Any suitable material can be used for the additional injectable packing material. By way of non-limiting example, the additional packing material can be a moldable plastic type packing putty with additional graphite particles and non-organic thickeners. Such a material can fill any voids in packing materials 168 and 160, as well as fill any scores or corroded areas within pipe coupling 110. The material can also entirely fill the void in sealing compartment 138. In this manner, the injected packing material can fill any areas through which fluid is leaking out of pipe coupling 110.

In addition to injector port 164, second fluid conduit member 114 can also include a release valve 166 and associated plug. As seen in FIG. 3, release valve 166 is circumferentially offset from injector port 164. In the illustrated embodiment, release valve 166 is offset from both injector ports 164 by about 120. It will be appreciated, however, that release valve 166 can be circumferentially offset from injector port 164 at other angles, such as 180, 90, and 45, for example.

Release valve 166 is adapted to assist maintenance personnel when injecting additional packing material into sealing compartment 138. For instance, if a leak is detected in pipe coupling 110, additional packing material can be injected into sealing compartment 138, as described above. As the additional packing material flows through and fills the void in sealing compartment 138, excess packing material can escape from sealing compartment 138 through release valve 166. The excess packing material escaping from release valve 166 provides a visual indication to the maintenance personnel that sealing compartment 138 has been completely filled with the injected packing material.

Each time a leak is discovered in a typical fluid transfer system, the system is taken off line, allowed to cool, and the leaking joint or seal is disassembled and either replaced or repaired. In contrast, injector port 164 allows pipe coupling 110 to remain on-line even if a leak is discovered. Rather than taking the system off-line each time a leak forms, additional packing material is simply injected into sealing compartment 138. This can be done numerous times to prevent or repair leaks. This can significantly reduce the amount of down time required to repair a leak. The less down time required to maintain the system results in increased production.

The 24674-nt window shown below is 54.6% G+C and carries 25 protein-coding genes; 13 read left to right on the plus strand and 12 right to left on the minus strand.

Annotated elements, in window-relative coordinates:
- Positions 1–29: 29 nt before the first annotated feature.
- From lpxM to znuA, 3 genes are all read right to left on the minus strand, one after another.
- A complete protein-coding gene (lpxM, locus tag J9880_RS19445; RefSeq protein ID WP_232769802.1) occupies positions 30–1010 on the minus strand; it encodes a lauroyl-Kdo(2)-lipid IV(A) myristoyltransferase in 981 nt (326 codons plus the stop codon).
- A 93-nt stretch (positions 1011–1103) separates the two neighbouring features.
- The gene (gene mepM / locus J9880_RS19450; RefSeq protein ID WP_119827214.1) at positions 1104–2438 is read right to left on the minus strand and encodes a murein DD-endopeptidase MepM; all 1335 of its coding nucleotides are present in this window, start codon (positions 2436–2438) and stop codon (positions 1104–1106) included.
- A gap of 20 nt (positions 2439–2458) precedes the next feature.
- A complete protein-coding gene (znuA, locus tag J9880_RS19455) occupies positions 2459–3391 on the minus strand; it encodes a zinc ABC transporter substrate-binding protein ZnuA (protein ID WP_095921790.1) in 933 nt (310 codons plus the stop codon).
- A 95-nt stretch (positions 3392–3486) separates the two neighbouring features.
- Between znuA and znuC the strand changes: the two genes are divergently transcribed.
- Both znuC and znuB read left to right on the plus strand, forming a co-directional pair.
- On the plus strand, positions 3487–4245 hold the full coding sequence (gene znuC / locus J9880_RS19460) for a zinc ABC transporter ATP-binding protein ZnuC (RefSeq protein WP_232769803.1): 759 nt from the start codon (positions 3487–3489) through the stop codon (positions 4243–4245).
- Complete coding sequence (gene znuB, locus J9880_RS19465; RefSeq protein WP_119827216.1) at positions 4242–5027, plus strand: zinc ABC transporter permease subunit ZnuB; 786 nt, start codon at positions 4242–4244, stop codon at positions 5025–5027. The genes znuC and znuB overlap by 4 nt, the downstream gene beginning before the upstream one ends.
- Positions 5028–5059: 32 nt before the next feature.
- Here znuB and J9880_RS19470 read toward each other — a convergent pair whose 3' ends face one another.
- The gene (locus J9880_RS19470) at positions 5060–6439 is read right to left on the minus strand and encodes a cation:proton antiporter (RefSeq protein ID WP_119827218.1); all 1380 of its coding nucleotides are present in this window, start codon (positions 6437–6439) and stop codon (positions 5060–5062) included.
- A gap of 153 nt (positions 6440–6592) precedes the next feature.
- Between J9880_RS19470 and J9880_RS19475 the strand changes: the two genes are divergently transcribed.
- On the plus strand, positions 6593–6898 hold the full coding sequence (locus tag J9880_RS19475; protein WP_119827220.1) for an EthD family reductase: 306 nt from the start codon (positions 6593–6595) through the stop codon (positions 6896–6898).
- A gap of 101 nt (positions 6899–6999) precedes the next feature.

If packing materials 158 and 160 eventually become so worn that injecting additional packing material through injector port 164 is insufficient to stop a leak, the configuration of second fluid conduit member 114 and sleeve 116 enable packing materials 158 and 160 to be replaced much more quickly than packing materials in a typical coupling. Typical couplings include 10 to 12 bolts that must be removed to gain access to the packing material. Once the packing materials are replaced, the 10-12 bolts must then be replaced in a balanced manner. The process of disassembling a typical coupling, replacing the packing materials, and reassembling the coupling can take several hours. Additionally, the components of typical couplings are much heavier than those of pipe coupling 110. A typical coupling can weigh 120 pounds. Thus, replacing the entirely coupling is very difficult.

In contrast, pipe coupling 110 can be formed to weigh about 50 pounds. Additionally, pipe coupling 110 can have as few as one or two bolts that must be removed to provide access to packing materials 158 and 160. For instance, to replace packing materials 158 and 160, sleeve 116 is disengaged from second fluid conduit member 114 by removing bolts 154 and unscrewing sleeve 116 from second fluid conduit member 114. Old packing materials 158 and 160 can then be replaced with new packing materials 158 and 160. Sleeve 116 can then be re-secured to second fluid conduit member 114 and the system can be put back on-line. This process can be done in a matter of minutes rather than hours. Thus, even when pipe coupling 110 must be disassembled, the down time is significantly less than with a typical coupling.

The present invention may be embodied in other specific forms without departing from its spirit or essential characteristics. The described embodiments are to be considered in all respects only as illustrative and not restrictive. The scope of the invention is, therefore, indicated by the appended claims rather than by the foregoing description. All changes which come within the meaning and range of equivalency of the claims are to be embraced within their scope.

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Referenced by
Citing PatentFiling datePublication dateApplicantTitle
CN102809008A *Aug 29, 2012Dec 5, 2012河南工业大学Spherical hinge type pneumatic conveying pipeline connecting joint
Classifications
U.S. Classification285/271, 285/263
International ClassificationF16L27/04
Cooperative ClassificationF16L27/06, Y10T403/257
European ClassificationF16L27/06
Legal Events
DateCodeEventDescription
May 18, 2009ASAssignment
Owner name: HILTAP FITTINGS, LTD., CANADA
Free format text: ASSIGNMENT OF ASSIGNORS INTEREST;ASSIGNOR:KRYWITSKY, LEE A.;REEL/FRAME:022698/0802
Effective date: 20090516